There are those who say that hell is everywhere, that is, those in hell are free to roam the universe. The story of Lazarus and the rich man indicates that there is a definite separation between the good and the wicked, a great chasm that cannot be crossed separates them. Further, if the souls of the damned are bound to fire they cannot be everywhere in the cosmos.

Biblical references seem to indicate that hell is within the earth as follows "And they [demons] pleaded with him [Jesus] not to order them to depart to the abyss." (Lk 8:31) We also read how God punished the Israelites who complained against Moses, "the ground beneath them split open, and the earth opened its mouth and swallowed them and their families (and all of Korah's men) and all their possessions. ...They went down alive to the neither world...." (Nm 16:31-32) If it is true that hell is within the earth, where will the damned go when the earth comes to an end? Of course this would be no problem for God who can move them or they can move themselves to another fiery realm.

A more probable scenario would be for heaven to be an invisible dimension toward the center of the universe while hell would be at the outer fringes of the of creation. As there are many dwelling placed in heaven there also would be many hellish places suited to the degree of wickedness of the lost souls.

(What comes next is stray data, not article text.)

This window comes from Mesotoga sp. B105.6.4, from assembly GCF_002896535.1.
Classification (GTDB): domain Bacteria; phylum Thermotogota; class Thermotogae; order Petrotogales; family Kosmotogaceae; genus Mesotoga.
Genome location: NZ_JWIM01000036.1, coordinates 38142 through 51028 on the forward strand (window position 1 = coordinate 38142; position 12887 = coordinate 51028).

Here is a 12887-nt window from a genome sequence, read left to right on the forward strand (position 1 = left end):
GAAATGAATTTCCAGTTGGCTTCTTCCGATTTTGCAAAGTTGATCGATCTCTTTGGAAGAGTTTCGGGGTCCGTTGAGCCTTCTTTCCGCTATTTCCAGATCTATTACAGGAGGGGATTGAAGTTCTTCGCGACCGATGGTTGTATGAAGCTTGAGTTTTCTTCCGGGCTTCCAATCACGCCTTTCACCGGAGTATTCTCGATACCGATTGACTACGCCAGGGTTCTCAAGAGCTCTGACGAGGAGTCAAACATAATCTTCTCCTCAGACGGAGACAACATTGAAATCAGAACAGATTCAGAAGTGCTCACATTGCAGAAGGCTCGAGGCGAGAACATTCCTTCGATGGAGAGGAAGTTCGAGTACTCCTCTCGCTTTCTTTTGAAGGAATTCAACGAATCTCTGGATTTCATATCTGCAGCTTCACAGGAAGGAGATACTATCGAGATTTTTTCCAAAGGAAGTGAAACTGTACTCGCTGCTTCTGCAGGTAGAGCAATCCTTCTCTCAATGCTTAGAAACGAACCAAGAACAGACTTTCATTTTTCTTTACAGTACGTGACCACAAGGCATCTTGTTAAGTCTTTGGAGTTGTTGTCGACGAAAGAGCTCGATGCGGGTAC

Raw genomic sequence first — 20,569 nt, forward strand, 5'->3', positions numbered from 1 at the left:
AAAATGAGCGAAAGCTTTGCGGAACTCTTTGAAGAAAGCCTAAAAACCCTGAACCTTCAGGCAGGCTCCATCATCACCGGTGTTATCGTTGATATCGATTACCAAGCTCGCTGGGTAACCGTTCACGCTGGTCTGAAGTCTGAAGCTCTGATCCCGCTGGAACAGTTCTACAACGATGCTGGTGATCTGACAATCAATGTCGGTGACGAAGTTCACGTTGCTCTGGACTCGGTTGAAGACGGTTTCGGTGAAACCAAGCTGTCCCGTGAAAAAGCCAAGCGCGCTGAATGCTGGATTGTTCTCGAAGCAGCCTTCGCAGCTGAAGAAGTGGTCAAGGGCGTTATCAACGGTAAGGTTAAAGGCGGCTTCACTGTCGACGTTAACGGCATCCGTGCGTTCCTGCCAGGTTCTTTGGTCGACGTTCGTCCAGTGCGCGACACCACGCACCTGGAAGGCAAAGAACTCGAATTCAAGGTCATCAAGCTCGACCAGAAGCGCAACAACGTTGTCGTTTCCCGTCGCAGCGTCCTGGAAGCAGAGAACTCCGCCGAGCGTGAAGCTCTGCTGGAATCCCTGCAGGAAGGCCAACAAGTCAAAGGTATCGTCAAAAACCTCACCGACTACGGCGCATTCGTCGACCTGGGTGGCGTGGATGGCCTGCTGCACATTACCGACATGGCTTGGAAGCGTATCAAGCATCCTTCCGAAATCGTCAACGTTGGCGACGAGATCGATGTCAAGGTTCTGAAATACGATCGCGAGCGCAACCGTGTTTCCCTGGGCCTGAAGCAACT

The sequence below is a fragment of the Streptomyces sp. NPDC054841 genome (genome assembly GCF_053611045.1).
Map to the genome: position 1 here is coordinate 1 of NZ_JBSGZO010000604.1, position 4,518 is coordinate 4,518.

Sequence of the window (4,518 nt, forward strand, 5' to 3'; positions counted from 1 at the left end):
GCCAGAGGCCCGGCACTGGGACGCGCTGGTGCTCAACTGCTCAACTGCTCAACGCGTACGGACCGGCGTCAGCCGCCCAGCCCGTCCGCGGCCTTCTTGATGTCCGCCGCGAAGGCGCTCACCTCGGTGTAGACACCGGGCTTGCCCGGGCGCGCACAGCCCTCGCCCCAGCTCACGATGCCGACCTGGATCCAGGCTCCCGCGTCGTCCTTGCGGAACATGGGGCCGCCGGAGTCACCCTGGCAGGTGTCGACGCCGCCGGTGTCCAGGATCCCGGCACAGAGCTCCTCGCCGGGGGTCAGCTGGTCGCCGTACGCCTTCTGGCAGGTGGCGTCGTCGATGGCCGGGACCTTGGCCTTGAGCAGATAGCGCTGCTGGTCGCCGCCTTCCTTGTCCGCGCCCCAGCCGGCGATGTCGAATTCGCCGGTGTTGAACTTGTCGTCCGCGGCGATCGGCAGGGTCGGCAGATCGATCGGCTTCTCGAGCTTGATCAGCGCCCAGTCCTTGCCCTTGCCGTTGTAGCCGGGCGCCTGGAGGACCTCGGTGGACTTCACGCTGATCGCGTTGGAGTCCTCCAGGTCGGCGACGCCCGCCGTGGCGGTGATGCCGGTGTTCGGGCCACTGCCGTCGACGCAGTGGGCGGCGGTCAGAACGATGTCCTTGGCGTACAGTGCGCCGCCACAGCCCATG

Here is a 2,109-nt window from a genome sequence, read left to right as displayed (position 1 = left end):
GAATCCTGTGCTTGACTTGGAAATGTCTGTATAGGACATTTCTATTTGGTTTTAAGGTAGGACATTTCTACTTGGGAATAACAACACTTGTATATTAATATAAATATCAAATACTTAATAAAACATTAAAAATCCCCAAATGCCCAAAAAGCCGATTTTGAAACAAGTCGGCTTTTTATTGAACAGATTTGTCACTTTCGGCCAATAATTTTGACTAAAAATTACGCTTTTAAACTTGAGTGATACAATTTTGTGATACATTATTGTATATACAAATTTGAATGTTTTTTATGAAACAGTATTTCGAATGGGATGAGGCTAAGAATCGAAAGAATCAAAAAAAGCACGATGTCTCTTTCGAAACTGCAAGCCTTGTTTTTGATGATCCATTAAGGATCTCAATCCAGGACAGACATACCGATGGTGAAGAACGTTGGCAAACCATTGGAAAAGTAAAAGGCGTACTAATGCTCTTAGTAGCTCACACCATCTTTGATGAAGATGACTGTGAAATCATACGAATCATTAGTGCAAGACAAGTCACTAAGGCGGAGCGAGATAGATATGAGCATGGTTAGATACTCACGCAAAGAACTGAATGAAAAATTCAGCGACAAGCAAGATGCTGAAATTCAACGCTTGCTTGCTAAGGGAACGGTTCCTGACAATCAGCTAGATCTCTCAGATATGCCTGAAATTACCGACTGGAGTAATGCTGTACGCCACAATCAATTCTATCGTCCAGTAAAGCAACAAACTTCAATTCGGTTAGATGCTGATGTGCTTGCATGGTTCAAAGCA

Both of these realms are invisible to us because God has imposed limitations on our sense perceptions even when aided by technology.


At the General Audience of Wednesday, 28 July 1999, the Holy Father stated:

"The images of hell that Sacred Scripture presents to us must be correctly interpreted. They show the complete frustration and emptiness of life without God. Rather than a place, hell indicates the state of those who freely and definitively separate themselves from God, the source of all life and joy. This is how the Catechism of the Catholic Church summarizes the truths of faith on this subject: "To die in mortal sin without repenting and accepting God's merciful love means remaining separated from him for ever by our own free choice. This state of definitive self-exclusion from communion with God and the blessed is called 'hell'" (Cathchsm of C.Ch, n. 1033).

The Pope is of the opinion that the biblical images of hell's fire is metaphoric language which impresses on us how awful hell is. This opinion goes back to the early church. Pope John says that hell is primarily a separation from God, which no one disputes, but the prefix "Rather than a place" leaves room for place. Indeed it must also be a place because spirits are subjected to matter which hinders them from moving where they will.

God's Justice and Hell